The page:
Prince Harry has said “vile” British tabloids had a “devastating impact” on his mental health by portraying him as an irresponsible “thicko” prone to underage drinking and drug taking.
The prince told the high court in London that the “constant intrusion by tabloid press” eventually forced him to move his family to California, while warning that Rishi Sunak’s government was at “rock bottom” and avoids scrutiny by getting “in bed” with friendly newspapers.
On Tuesday morning, the prince became the first member of the royal family to be cross-examined in court since 1891. Prince Harry claims that journalists working for the Daily Mirror, Sunday Mirror and People hacked his voicemails and illegally used private investigators to obtain stories about his private life.
He told the court he brought the case because he wanted to hold “incredibly powerful” British newspapers to account because they “masquerade as journalists” but had “hijacked journalistic privileges for their own personal gain and agenda”.
“As a child growing up, in teenage years, I was under press invasion for most of my life, up until this day,” he said. He said some editors and journalists have “blood on their hands” and through their work, have caused pain, upset and “inadvertently” death.
In a lengthy written statement, Harry alleged that Piers Morgan, the former Daily Mirror editor, has subjected Harry and his family to “vile personal attacks” as a result of his decision to bring the case. Harry said he was left “physically sick” by the idea of Morgan listening to private messages left by his mother, Diana, Princess of Wales.
His voicemails were hacked by journalists while he was a schoolboy at Eton and as a young man, he had to hide in the boot of a car to avoid the paparazzi. His relationship with his ex-girlfriend Chelsy Davy was undermined by “constant surveillance” by the tabloids that left them feeling “hunted by the media”. He was deeply affected as a teenager by tabloid rumours that his real father was the army officer James Hewitt, saying such stories were “hurtful, mean and cruel”.
Tabloid coverage shaped how the public and army colleagues viewed him. “I was facing judgments and opinions based on what had been reported about me, true or not. I expected people to be thinking: ‘He’s obviously going to fail this test, because he’s a thicko,’” he said.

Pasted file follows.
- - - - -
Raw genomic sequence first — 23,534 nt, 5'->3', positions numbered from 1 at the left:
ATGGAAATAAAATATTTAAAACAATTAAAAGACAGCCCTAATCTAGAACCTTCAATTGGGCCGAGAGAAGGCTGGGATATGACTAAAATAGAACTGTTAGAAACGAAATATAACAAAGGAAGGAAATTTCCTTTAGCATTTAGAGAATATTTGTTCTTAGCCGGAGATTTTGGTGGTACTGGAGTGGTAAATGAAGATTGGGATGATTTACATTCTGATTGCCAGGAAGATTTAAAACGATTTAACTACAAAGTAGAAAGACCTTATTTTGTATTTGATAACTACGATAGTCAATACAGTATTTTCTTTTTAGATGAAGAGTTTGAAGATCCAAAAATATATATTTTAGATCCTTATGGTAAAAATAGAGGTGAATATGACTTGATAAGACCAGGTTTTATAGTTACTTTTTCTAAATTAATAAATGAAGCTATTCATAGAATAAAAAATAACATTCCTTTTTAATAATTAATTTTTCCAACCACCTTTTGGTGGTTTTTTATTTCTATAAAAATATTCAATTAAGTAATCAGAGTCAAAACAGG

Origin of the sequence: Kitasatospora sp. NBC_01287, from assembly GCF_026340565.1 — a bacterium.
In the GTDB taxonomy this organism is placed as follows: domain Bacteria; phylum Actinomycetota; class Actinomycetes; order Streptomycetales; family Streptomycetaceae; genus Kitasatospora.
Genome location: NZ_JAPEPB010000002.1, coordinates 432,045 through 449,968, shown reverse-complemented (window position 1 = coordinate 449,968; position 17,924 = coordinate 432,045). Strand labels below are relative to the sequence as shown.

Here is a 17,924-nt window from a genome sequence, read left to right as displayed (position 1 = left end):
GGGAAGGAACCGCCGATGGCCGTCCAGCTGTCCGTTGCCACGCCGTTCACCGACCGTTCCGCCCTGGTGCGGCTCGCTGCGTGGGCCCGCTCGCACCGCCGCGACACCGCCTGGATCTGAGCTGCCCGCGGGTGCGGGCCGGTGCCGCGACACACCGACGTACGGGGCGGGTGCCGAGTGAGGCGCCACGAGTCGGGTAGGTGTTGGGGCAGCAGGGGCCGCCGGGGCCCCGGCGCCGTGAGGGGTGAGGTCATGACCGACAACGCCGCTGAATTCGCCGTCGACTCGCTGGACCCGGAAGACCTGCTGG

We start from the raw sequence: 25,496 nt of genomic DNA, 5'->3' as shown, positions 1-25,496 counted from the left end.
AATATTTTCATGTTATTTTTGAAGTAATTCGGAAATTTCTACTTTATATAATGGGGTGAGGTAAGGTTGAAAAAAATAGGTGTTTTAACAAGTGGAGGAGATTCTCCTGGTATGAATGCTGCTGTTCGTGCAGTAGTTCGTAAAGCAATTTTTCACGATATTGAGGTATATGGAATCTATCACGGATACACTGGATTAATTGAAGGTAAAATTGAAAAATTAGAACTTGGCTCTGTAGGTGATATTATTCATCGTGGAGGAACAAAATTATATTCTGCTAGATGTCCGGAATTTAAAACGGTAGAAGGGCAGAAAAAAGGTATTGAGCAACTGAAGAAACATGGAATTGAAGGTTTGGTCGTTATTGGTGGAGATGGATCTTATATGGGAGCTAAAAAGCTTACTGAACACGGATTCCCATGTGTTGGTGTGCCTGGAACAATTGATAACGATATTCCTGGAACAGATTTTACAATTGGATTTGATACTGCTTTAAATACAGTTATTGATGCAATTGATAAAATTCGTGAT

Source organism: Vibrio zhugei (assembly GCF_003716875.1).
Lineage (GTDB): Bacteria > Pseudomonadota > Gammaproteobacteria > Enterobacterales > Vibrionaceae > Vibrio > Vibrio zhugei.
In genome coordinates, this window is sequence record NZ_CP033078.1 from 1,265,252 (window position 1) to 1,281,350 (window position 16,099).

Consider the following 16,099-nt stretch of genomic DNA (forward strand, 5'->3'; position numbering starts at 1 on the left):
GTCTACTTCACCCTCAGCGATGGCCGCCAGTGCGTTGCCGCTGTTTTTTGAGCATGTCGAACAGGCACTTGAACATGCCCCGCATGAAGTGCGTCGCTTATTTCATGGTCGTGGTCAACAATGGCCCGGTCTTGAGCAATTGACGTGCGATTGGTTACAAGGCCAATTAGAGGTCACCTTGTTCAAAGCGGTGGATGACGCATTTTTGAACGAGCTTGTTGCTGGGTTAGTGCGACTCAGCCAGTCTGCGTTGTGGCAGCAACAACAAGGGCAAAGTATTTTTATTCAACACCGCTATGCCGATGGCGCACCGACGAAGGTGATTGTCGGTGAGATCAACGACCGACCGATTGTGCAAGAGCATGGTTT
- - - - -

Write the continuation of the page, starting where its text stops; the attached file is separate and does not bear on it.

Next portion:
The prince flew from his home in California to attend the hearing and was greeted by dozens of photographers and camera crews from around the world as he arrived at the court in central London. He was sworn in on the Bible to give evidence under oath, although the court first had to discuss how to refer to the royal family member. Eventually, it was decided that on first mention, he would be addressed as “your royal highness” before reverting to his favoured name of Prince Harry.
Andrew Green KC, the Mirror’s barrister, said Harry was operating in the “realm of total speculation” and could not back up his allegations that stories in the Mirror came from phone hacking or other illegal activity.
The barrister insisted that, in reality, many of the Mirror’s stories had come from an official spokesperson or had been lifted from other newspapers: “Everyone here has enormous sympathy with the level of press intrusion you have experienced in your life but it doesn’t follow that unlawful activity was involved.”
Harry emphasised, however, the paranoia he felt as a result of articles in the Mirror’s tabloids, which revealed details about his relationships with ex-girlfriends and tracked him down to remote corners of the world. He pointed to a “highly suspicious” number of invoices to private investigators relating to stories about him, as well as mysterious behaviour on his mobile phone, as evidence of illegal behaviour by Mirror Group Newspapers.
The prince also suggested the difficulties between him and his brother, Prince William, were exacerbated by tabloid coverage. He said one article about a disagreement between the two, featuring Harry calling a former royal butler a “two-faced s**t”, was the sort of story that “seeds distrust between brothers”.
Harry said the UK tabloids had no respect for individuals and would do anything to get a story. He said: “You become a victim of their system. They claim to hold public figures to account but refuse to hold themselves accountable. If they’re supposedly policing society, who on earth is policing them, when even the government is scared of alienating them because position is power? It is incredibly worrying for the entire UK.”
He gave his interpretation of how British newspapers created personas for all members of the royal family. “You start off as a blank canvas while they work out what kind of person you are and what kind of problems and temptations you might have. You’re then either the ‘playboy prince’, the ‘failure’, the ‘dropout’ or, in my case, the ‘thicko’, the ‘cheat’, the ‘underage drinker’, the ‘irresponsible drug taker’. The list goes on,” he said.
The prince said every relationship came under immense pressure, with private details of his conversations and secret meetings with Davy and Caroline Flack mysteriously appearing in newspapers, with photographers seemingly always aware of his movements. “I always felt as if the tabloids wanted me to be single, as I was much more interesting to them and sold more newspapers.”
Harry also alleged Mr Morgan had recently targeted him and his wife, Meghan, the Duchess of Sussex, with “a barrage of horrific personal attacks and intimidation” that he said was “presumably in retaliation” for bringing the legal claim against the Mirror.
He said Mr Morgan’s criticism was motivated by self-preservation “in the hope that I will back down before being able to hold him properly accountable for his unlawful activity towards both me and my mother during his editorship”.
The case continues, with Harry due to give further evidence for much of Wednesday. – Guardian